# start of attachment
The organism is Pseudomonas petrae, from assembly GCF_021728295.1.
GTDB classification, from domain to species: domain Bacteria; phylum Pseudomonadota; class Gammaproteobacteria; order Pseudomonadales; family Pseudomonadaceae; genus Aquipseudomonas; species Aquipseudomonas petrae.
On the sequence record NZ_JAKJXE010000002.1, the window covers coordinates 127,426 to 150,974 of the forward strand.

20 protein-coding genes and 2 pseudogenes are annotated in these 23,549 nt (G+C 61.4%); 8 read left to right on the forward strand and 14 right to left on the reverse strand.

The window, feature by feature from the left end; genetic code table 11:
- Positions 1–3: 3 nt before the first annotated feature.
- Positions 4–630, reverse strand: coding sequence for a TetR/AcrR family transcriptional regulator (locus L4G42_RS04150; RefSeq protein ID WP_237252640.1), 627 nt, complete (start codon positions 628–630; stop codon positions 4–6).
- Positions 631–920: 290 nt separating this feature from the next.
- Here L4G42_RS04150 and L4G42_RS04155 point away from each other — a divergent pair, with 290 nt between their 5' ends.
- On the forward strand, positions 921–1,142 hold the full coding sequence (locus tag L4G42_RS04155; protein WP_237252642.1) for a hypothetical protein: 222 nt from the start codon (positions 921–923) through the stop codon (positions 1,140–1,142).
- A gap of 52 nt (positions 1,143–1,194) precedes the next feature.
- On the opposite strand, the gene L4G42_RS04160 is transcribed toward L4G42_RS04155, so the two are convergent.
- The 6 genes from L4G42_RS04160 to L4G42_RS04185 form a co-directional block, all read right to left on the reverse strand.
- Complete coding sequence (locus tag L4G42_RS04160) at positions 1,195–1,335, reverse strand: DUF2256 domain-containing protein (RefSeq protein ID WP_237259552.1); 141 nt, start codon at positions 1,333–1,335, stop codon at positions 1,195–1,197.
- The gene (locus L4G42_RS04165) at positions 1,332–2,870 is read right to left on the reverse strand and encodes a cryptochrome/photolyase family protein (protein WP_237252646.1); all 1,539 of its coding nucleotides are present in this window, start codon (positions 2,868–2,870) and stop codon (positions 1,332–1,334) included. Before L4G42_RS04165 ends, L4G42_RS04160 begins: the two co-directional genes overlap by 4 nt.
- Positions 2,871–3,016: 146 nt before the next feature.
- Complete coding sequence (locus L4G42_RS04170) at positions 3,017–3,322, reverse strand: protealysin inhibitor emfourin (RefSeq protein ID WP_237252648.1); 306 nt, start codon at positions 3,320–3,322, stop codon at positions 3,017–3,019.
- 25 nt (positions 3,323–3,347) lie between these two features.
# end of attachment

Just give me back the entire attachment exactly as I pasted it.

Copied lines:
The organism is Pseudomonas petrae, from assembly GCF_021728295.1.
GTDB classification, from domain to species: domain Bacteria; phylum Pseudomonadota; class Gammaproteobacteria; order Pseudomonadales; family Pseudomonadaceae; genus Aquipseudomonas; species Aquipseudomonas petrae.
On the sequence record NZ_JAKJXE010000002.1, the window covers coordinates 127,426 to 150,974 of the forward strand.

20 protein-coding genes and 2 pseudogenes are annotated in these 23,549 nt (G+C 61.4%); 8 read left to right on the forward strand and 14 right to left on the reverse strand.

The window, feature by feature from the left end; genetic code table 11:
- Positions 1–3: 3 nt before the first annotated feature.
- Positions 4–630, reverse strand: coding sequence for a TetR/AcrR family transcriptional regulator (locus L4G42_RS04150; RefSeq protein ID WP_237252640.1), 627 nt, complete (start codon positions 628–630; stop codon positions 4–6).
- Positions 631–920: 290 nt separating this feature from the next.
- Here L4G42_RS04150 and L4G42_RS04155 point away from each other — a divergent pair, with 290 nt between their 5' ends.
- On the forward strand, positions 921–1,142 hold the full coding sequence (locus tag L4G42_RS04155; protein WP_237252642.1) for a hypothetical protein: 222 nt from the start codon (positions 921–923) through the stop codon (positions 1,140–1,142).
- A gap of 52 nt (positions 1,143–1,194) precedes the next feature.
- On the opposite strand, the gene L4G42_RS04160 is transcribed toward L4G42_RS04155, so the two are convergent.
- The 6 genes from L4G42_RS04160 to L4G42_RS04185 form a co-directional block, all read right to left on the reverse strand.
- Complete coding sequence (locus tag L4G42_RS04160) at positions 1,195–1,335, reverse strand: DUF2256 domain-containing protein (RefSeq protein ID WP_237259552.1); 141 nt, start codon at positions 1,333–1,335, stop codon at positions 1,195–1,197.
- The gene (locus L4G42_RS04165) at positions 1,332–2,870 is read right to left on the reverse strand and encodes a cryptochrome/photolyase family protein (protein WP_237252646.1); all 1,539 of its coding nucleotides are present in this window, start codon (positions 2,868–2,870) and stop codon (positions 1,332–1,334) included. Before L4G42_RS04165 ends, L4G42_RS04160 begins: the two co-directional genes overlap by 4 nt.
- Positions 2,871–3,016: 146 nt before the next feature.
- Complete coding sequence (locus L4G42_RS04170) at positions 3,017–3,322, reverse strand: protealysin inhibitor emfourin (RefSeq protein ID WP_237252648.1); 306 nt, start codon at positions 3,320–3,322, stop codon at positions 3,017–3,019.
- 25 nt (positions 3,323–3,347) lie between these two features.